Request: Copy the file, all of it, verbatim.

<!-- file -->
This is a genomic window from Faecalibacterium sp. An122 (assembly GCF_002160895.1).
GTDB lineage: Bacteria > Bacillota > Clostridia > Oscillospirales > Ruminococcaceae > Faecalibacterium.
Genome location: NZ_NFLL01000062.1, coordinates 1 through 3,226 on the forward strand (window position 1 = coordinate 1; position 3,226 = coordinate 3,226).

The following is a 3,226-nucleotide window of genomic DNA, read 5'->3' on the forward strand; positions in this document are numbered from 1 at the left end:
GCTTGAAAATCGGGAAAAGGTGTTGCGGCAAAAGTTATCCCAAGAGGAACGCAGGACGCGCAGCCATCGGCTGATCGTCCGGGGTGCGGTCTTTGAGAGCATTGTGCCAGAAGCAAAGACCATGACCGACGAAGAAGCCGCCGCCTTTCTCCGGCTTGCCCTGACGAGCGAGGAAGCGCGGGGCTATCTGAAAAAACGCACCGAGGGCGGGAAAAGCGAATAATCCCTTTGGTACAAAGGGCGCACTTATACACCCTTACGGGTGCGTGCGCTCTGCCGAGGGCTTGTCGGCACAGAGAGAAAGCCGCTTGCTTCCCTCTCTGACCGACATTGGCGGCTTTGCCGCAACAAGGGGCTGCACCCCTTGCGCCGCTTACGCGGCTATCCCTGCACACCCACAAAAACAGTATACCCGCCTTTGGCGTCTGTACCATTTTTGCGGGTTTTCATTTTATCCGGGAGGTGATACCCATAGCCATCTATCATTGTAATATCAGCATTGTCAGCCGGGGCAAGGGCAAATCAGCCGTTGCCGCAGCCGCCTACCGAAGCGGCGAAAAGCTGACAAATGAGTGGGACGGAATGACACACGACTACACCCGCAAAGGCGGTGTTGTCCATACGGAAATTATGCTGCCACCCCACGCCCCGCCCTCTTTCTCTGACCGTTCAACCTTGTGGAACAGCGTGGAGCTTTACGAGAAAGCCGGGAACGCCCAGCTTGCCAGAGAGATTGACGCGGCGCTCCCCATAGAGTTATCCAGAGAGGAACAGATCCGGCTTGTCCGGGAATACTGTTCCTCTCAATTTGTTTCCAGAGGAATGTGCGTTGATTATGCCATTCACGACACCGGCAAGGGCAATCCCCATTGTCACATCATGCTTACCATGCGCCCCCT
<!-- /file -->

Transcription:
This is a genomic window from Faecalibacterium sp. An122 (assembly GCF_002160895.1).
GTDB lineage: Bacteria > Bacillota > Clostridia > Oscillospirales > Ruminococcaceae > Faecalibacterium.
Genome location: NZ_NFLL01000062.1, coordinates 1 through 3,226 on the forward strand (window position 1 = coordinate 1; position 3,226 = coordinate 3,226).

The following is a 3,226-nucleotide window of genomic DNA, read 5'->3' on the forward strand; positions in this document are numbered from 1 at the left end:
GCTTGAAAATCGGGAAAAGGTGTTGCGGCAAAAGTTATCCCAAGAGGAACGCAGGACGCGCAGCCATCGGCTGATCGTCCGGGGTGCGGTCTTTGAGAGCATTGTGCCAGAAGCAAAGACCATGACCGACGAAGAAGCCGCCGCCTTTCTCCGGCTTGCCCTGACGAGCGAGGAAGCGCGGGGCTATCTGAAAAAACGCACCGAGGGCGGGAAAAGCGAATAATCCCTTTGGTACAAAGGGCGCACTTATACACCCTTACGGGTGCGTGCGCTCTGCCGAGGGCTTGTCGGCACAGAGAGAAAGCCGCTTGCTTCCCTCTCTGACCGACATTGGCGGCTTTGCCGCAACAAGGGGCTGCACCCCTTGCGCCGCTTACGCGGCTATCCCTGCACACCCACAAAAACAGTATACCCGCCTTTGGCGTCTGTACCATTTTTGCGGGTTTTCATTTTATCCGGGAGGTGATACCCATAGCCATCTATCATTGTAATATCAGCATTGTCAGCCGGGGCAAGGGCAAATCAGCCGTTGCCGCAGCCGCCTACCGAAGCGGCGAAAAGCTGACAAATGAGTGGGACGGAATGACACACGACTACACCCGCAAAGGCGGTGTTGTCCATACGGAAATTATGCTGCCACCCCACGCCCCGCCCTCTTTCTCTGACCGTTCAACCTTGTGGAACAGCGTGGAGCTTTACGAGAAAGCCGGGAACGCCCAGCTTGCCAGAGAGATTGACGCGGCGCTCCCCATAGAGTTATCCAGAGAGGAACAGATCCGGCTTGTCCGGGAATACTGTTCCTCTCAATTTGTTTCCAGAGGAATGTGCGTTGATTATGCCATTCACGACACCGGCAAGGGCAATCCCCATTGTCACATCATGCTTACCATGCGCCCCCT